standard washing machining (inexpensive Sears unit). They have
found that by washing the cartridges (after first soaking them
in a tank), they can reuse them 3 to 4 times. They expend approximately
30 man-hrs per year washing cartridges. They first implemented
this procedure in 1989 and had to replace the washer in 1992.
The discharge from the soak tanks and the washer is sent to their
conventional treatment system. They originally implemented this
procedure in order to dispose of the filters as non-hazardous
waste, but after seeing the results of the cleaning process, decided
to reuse them. Used anode bags are processed in the same manner.
PS 114 reported the purchase of used filtration equipment for
$500 with installation costs of $350 (1992) for filtering an electrocleaner
and acid pickle (105 gal each). They indicated that annual non-labor
costs are $100 and the labor requirement is only 10 hrs/yr. They
estimated that by using filtration, they extend the life of the
electrocleaner by 10 times and the life of the acid pickle by
PS 253 reported cost data for a carbon treatment/filtration system
(see Section 18.104.22.168).
22.214.171.124 Carbon Treatment
Carbon treatment of plating baths is a common method of removing
organic contaminants. The carbon adsorbs organic impurities that
are present as a result of oil introduction or the breakdown of
bath constituents. It is used on both a continuous and batch basis.
Various application methods are available, including carbon filtration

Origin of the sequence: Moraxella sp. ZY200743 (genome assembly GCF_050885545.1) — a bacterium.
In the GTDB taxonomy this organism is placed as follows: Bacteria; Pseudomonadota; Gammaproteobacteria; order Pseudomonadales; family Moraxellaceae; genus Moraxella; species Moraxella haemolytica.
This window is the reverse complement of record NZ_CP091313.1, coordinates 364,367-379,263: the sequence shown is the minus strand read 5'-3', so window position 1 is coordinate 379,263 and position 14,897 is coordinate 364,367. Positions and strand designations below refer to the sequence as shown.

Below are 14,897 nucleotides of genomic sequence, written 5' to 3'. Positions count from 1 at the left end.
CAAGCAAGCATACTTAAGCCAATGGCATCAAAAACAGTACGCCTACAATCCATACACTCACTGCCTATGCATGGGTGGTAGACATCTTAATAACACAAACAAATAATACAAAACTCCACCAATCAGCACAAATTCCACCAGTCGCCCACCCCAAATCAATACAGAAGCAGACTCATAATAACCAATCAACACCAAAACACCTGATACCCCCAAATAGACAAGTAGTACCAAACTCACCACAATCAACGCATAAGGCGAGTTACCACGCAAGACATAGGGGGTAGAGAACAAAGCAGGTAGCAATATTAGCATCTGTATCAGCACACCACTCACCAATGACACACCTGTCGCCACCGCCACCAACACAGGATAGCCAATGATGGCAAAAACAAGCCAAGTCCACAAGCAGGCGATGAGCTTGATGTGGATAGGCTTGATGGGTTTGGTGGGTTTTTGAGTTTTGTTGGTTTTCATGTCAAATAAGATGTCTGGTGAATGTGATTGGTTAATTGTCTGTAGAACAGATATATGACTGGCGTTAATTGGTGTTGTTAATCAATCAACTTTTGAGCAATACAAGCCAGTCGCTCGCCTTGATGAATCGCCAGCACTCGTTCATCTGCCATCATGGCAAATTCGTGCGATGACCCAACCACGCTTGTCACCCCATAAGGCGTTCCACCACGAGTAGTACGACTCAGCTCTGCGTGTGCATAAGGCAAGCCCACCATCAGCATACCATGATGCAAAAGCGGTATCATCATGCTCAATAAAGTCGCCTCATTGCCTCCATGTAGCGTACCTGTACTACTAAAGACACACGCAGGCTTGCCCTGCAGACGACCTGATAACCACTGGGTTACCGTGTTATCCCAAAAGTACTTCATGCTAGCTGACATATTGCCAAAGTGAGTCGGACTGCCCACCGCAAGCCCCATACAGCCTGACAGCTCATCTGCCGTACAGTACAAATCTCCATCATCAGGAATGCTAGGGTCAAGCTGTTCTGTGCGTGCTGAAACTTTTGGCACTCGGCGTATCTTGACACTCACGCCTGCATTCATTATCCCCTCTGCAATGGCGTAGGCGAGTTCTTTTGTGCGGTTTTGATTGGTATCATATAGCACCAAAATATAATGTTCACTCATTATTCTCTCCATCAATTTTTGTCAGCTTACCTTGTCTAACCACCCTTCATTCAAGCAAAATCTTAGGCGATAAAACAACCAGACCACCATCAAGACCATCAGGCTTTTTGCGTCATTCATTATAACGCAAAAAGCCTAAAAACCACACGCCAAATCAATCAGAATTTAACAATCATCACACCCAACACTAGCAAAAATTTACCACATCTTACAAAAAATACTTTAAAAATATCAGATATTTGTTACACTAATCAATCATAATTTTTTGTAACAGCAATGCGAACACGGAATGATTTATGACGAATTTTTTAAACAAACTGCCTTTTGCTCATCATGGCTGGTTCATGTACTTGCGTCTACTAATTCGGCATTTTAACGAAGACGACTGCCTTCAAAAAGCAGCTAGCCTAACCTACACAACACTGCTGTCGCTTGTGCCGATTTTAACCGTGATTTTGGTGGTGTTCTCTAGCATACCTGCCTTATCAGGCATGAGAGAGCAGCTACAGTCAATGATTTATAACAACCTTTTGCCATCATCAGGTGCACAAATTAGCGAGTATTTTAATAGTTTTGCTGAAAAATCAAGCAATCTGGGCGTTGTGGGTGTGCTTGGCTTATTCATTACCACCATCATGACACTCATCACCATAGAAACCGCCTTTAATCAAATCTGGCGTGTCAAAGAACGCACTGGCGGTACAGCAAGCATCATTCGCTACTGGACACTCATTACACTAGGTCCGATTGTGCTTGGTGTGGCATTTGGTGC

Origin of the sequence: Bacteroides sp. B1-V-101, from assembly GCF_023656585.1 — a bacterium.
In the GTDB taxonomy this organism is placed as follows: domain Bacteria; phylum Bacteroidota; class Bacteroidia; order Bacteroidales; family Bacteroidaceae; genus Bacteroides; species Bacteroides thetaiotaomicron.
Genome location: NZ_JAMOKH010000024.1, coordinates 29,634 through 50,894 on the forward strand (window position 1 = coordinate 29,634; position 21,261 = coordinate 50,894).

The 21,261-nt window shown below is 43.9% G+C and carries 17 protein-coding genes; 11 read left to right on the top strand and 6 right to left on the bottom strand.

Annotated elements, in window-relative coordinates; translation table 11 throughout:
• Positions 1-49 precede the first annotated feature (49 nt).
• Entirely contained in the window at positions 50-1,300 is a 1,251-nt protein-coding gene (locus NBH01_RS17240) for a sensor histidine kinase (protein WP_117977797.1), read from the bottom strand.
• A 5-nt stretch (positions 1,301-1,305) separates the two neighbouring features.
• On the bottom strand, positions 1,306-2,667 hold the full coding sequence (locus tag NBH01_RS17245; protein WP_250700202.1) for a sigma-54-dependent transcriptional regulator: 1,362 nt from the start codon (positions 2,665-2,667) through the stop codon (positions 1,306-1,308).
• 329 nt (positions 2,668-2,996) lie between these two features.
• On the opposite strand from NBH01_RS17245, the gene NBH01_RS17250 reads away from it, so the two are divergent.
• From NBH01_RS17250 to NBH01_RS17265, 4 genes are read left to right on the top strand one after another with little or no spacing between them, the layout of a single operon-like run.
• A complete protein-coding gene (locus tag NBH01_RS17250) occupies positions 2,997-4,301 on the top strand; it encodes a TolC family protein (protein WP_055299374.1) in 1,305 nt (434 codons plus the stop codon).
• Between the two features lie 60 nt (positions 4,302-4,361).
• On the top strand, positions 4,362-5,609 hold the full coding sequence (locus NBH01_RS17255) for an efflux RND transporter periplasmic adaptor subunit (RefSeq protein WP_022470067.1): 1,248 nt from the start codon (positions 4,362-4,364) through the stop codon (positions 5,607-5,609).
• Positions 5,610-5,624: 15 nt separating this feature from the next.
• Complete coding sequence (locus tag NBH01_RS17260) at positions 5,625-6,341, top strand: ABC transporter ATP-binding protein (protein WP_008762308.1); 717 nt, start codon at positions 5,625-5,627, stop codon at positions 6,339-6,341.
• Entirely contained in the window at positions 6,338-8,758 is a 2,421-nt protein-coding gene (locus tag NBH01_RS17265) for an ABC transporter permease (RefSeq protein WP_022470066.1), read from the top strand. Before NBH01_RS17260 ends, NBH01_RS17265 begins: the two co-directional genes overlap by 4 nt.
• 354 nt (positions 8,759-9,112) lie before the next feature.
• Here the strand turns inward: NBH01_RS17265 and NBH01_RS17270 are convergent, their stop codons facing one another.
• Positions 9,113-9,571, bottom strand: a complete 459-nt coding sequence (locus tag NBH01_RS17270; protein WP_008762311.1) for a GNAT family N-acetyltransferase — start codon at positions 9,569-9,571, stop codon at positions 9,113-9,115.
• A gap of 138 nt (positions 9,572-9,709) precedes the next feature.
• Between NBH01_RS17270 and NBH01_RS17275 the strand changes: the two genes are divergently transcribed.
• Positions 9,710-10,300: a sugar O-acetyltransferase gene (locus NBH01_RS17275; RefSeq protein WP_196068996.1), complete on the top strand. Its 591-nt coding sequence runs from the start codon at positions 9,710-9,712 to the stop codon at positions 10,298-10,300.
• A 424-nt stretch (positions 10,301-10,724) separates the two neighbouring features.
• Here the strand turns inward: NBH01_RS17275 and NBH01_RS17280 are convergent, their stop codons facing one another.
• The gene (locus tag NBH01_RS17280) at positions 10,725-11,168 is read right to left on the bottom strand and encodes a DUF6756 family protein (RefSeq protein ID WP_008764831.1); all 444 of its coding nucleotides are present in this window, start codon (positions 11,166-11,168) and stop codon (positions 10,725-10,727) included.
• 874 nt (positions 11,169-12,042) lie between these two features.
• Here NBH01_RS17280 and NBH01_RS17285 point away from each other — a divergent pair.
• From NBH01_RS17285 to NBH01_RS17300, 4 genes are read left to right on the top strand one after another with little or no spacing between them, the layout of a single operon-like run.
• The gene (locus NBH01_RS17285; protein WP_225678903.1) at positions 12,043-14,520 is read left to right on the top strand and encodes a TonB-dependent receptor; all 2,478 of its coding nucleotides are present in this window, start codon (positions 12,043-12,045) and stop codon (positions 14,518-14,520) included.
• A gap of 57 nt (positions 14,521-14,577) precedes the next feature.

cartridges (contain up to 8 oz of carbon and are restricted to
use on small applications), carbon canisters (up to 10 lbs of
carbon), precoat filters, and bulk application/agitation/filtration
(ref. 421). Typical dosages are 1 to 4 pounds of carbon per 100
gallons of solution (ref. 341, 421).
A total of 505 applications of carbon treatment were reported
by respondents to the Users Survey. The most frequently cited
applications were nickel electroplating (mostly Watts nickel and
nickel sulfamate), which accounted for 50% of all carbon treatment
applications. The other most common applications were copper electroplating
(18% of all applications) (mostly copper cyanide and copper sulfate),
zinc plating (10% of all applications) and cadmium cyanide plating
(4% of all applications). Survey respondents used continuous (46%)
and batch (54%) carbon treatment methods on an almost equal basis.
Cost data were not requested in the Users Survey for common bath
maintenance techniques. However, two shops provided the following
data for carbon treatment. PS 253 reported a capital cost of $14,200
(installed cost for external Mefiag 6500 SS filter/carbon treatment
system, 1986), non-labor annual costs of $616 and 39 hours/yr
of labor for maintaining a 3,600 gal Watts nickel bath. The bath
is continuously pumped through a carbon filter at a rate of 55
gpm. This operation generates 125 lbs/mth of spent filter pads
which are sent to off-site disposal. PS 253 indicated that they
are very satisfied with the unit and that it has a downtime of
0%. PS 160 reported a capital cost of $120 (1992) for an in-tank
unit (Flo-King) and annual operating costs of $240 (includes both
labor and non-labor costs). They indicated that they are satisfied